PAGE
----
It’s been a tough year, mamas. We all know it. But we also know how absolutely incredible and giving and generous this here community of parents always is for those in need. While our holiday gift guide has a whole category of terrific charitable gift ideas, we thought we’d ask our editors and contributors for their own favorite charitable orgs that could maybe use a little extra push this year.
Liz: White Ribbon Alliance for Safe Motherhood
year I discovered the remarkable work of the White Ribbon Alliance and
am, from here on forward, an evangelical fan. Mostly because they set
very tangible goals about minimizing deaths from childbirth, and have
the political support around the world to actually reach them. Of
course, that’s provided they have the money to put all their programs
into action. Make a donation in honor of your favorite moms in your
life, whether yours or someone else’s.
Kristen: Let’s Say Thanks
I was fortunate that my husband, a National Guardsman, was only deployed for 45 days this year and is home for the holidays. So I love the idea behind Let’s Say Thanks, a program that allows anyone to show their gratitude for the troops by picking a card (drawn by kids) and a pre-printed message for free. Xerox kindly prints the cards and then ensures that they’re included in a gift box from Give2OurTroops. If you’re feeling extra generous, consider donating money towards an actual care package and make one or many soldiers smile this holiday.
Christina: Room to Read
I’m a huge book lover, so Room to Read’s passion for reading
really appeals to me. I love that they are committed to helping
communities in developing countries construct libraries, create
local-language books for kids, and help girls get better
educational opportunities. Make
a donation in someone’s name, and you can email or print out a card announcing the gift.
Betsy: Heifer International
A few years ago my extended family agreed to skip giving gifts to one
another in favor of putting that money towards a donation that could
truly make difference for those living in abject poverty around the
globe. Heifer International donates animals to help impoverished villages so that they can help themselves.
Julie: The Family Tree House of Hope
the past two years, my girls and I have taken boxes and bags
full of gifts to the moms and kids at House of Hope – a real home where
homeless mothers and their children begin to turn their worlds around.
It’s become a holiday tradition that makes us feel warmer inside than a
mug of cocoa. If you can’t make a monetary gift this year, consider
donating food, coats or toys to a local shelter that gets less
attention than some of the big charities.
Susan: Feeding America’s BackPack Program.
I’m a huge fan of Feeding America (also featured in the Cool Mom Picks Holiday Gift Guide) primarily because of their BackPack Program.
program sends at-risk kids home from school every Friday with a
backpack full of food to get them through weekends when there isn’t a
school breakfast or lunch program available to them. They even provide
extra food for siblings who aren’t in school yet. And if you don’t mind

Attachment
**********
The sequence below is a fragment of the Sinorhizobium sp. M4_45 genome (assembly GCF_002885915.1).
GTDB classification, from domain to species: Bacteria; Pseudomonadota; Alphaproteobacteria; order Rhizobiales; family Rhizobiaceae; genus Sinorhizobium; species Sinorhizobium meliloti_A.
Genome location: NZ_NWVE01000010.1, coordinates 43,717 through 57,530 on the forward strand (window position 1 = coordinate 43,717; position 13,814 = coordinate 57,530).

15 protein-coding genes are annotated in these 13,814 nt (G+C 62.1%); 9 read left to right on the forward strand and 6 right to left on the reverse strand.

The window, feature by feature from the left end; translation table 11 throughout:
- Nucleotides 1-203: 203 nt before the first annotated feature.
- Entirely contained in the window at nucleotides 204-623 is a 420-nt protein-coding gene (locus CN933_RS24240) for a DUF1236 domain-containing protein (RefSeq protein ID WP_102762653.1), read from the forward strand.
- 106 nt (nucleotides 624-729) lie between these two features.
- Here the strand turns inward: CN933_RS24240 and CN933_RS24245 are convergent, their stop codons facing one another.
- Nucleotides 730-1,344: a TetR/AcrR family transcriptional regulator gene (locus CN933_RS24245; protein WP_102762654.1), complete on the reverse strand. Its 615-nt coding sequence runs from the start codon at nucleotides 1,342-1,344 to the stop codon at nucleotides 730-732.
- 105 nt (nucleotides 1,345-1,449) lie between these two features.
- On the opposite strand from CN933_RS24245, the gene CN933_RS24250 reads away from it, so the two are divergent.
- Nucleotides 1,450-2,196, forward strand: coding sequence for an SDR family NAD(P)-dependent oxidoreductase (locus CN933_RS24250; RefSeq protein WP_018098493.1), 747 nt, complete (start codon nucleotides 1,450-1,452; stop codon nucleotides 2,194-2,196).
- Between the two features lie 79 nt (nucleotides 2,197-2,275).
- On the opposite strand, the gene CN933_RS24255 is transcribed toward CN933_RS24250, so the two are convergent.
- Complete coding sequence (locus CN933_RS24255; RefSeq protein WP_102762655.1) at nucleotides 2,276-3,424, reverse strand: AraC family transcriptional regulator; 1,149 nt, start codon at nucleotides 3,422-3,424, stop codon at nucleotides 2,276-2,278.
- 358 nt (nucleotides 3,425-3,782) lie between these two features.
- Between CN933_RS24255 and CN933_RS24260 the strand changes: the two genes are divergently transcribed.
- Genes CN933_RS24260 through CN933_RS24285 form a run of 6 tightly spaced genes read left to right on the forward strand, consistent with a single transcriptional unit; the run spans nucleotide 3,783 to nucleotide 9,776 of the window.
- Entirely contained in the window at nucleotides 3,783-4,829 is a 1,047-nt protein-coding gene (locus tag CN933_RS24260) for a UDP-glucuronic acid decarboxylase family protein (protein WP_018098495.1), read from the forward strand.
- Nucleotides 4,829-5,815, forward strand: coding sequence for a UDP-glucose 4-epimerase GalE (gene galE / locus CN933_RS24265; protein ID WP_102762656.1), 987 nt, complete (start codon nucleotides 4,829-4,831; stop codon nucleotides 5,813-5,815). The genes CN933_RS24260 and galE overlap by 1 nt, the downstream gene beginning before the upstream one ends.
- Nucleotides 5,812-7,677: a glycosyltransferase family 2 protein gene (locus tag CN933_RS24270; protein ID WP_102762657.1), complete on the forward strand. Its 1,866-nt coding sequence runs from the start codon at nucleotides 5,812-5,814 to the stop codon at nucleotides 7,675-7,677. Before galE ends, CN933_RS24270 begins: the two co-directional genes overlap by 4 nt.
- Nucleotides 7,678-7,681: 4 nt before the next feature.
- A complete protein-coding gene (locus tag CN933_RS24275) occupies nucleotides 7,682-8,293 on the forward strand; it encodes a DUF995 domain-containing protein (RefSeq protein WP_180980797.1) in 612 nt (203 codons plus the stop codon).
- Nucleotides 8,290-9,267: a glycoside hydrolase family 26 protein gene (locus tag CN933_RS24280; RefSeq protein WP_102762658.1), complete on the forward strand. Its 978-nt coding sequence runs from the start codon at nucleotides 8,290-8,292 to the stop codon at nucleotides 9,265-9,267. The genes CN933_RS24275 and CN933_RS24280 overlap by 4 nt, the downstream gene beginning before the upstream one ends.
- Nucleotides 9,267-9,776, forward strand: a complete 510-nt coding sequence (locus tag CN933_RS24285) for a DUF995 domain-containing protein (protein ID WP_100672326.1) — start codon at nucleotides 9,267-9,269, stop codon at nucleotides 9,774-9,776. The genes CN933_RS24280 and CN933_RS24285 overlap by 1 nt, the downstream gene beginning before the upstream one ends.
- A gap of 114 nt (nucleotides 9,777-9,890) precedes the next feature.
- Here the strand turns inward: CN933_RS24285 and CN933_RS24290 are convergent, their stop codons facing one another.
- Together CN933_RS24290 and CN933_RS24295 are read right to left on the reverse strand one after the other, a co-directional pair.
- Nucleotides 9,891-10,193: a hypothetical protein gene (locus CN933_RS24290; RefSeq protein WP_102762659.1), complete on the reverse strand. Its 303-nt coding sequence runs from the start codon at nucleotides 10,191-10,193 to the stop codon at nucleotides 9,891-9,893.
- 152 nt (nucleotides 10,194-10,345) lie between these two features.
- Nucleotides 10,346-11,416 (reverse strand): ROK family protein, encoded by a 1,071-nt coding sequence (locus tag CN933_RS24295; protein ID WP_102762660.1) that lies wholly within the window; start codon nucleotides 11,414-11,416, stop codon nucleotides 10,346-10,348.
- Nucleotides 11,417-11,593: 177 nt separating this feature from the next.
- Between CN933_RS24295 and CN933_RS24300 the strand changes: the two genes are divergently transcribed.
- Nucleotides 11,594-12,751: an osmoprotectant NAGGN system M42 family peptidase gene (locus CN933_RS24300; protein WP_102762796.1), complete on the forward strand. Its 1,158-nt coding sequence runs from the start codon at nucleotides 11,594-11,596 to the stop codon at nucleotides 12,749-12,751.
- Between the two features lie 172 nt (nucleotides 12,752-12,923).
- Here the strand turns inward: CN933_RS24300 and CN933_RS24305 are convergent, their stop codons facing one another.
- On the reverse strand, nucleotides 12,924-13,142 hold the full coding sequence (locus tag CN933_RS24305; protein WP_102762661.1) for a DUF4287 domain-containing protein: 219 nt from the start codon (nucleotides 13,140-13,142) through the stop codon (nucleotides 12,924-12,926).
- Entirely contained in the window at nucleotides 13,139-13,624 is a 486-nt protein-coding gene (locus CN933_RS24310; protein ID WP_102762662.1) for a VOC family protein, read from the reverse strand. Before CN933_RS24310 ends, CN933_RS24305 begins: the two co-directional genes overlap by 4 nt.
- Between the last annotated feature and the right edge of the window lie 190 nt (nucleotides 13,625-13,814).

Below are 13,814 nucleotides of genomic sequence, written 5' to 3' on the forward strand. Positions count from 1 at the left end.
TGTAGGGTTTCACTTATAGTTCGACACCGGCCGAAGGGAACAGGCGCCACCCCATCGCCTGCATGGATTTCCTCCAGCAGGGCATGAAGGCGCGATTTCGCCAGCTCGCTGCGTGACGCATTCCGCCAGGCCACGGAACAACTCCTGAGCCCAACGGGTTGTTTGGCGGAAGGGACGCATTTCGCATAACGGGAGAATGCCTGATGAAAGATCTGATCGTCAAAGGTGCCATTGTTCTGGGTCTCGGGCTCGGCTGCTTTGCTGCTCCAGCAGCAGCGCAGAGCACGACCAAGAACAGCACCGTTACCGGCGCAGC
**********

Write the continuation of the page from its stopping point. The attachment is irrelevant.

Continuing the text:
it arriving after Christmas, the Hope holiday cards (shown) from Feeding America are awesome.
Stephanie: Rethink Breast Cancer
It’s tough enough to be a new mom. But being a new mom with
a new breast cancer diagnosis would surely be a heck of a lot tougher. Rethink
Breast Cancer’s Adopt a Mom program in Canada gives the opportunity to donate a
single gift amount or a monthly pledge to help support a
young mom and her family. Donate now and you can send an e-card to your recipient announcing it.
Carrie: Kiva International
love Kiva’s approach to alleviating poverty: micro-loans to budding
entrepreneurs in impoverished locations. The website has very detailed
bios of the folks asking for the loans as well as what they want the
money for, like pumpkin farming or opening a bakery. The best part? The
loans get paid back, allowing you to use the same money to help the
Mir: Containers to Clinics
50% of the children dying in the
world today could be saved with very simple measures — rehydration
and or antibiotics. Containers to Clinics recycles shipping containers by turning them into durable, portable
medical clinics to get lifesaving care into underserved areas. You can make a donation in someone’s name right through the site.
Local Zoos and Parent Project Muscular Dystrophy
I’m a big supporter of our local zoos (mine is the Toronto Zoo)
because they do great work in wildlife conservation, and because I love
monkeys – and they make the supporting easy by offering animal adoption packages:
Donate and get an “adoption” certificate (it’s more like a foster
program – you can’t take your polar bear home with you) so that you can
give your monkey a monkey without all the mess.
Also, my nephew, Tanner, has Duchenne’s Muscular Dystrophy, so I make regular donations to Parent Project Muscular Dystrophy,
an organization that funds DMD research and does great work supporting
kids with DMD and their families. If you’re looking for last-minute
gifts that pack a meaningful punch, check out their gift shop for books and music created by children who are defying DMD by using the muscles of their imagination and spirit.
Thanks, as always, for your generosity cool moms.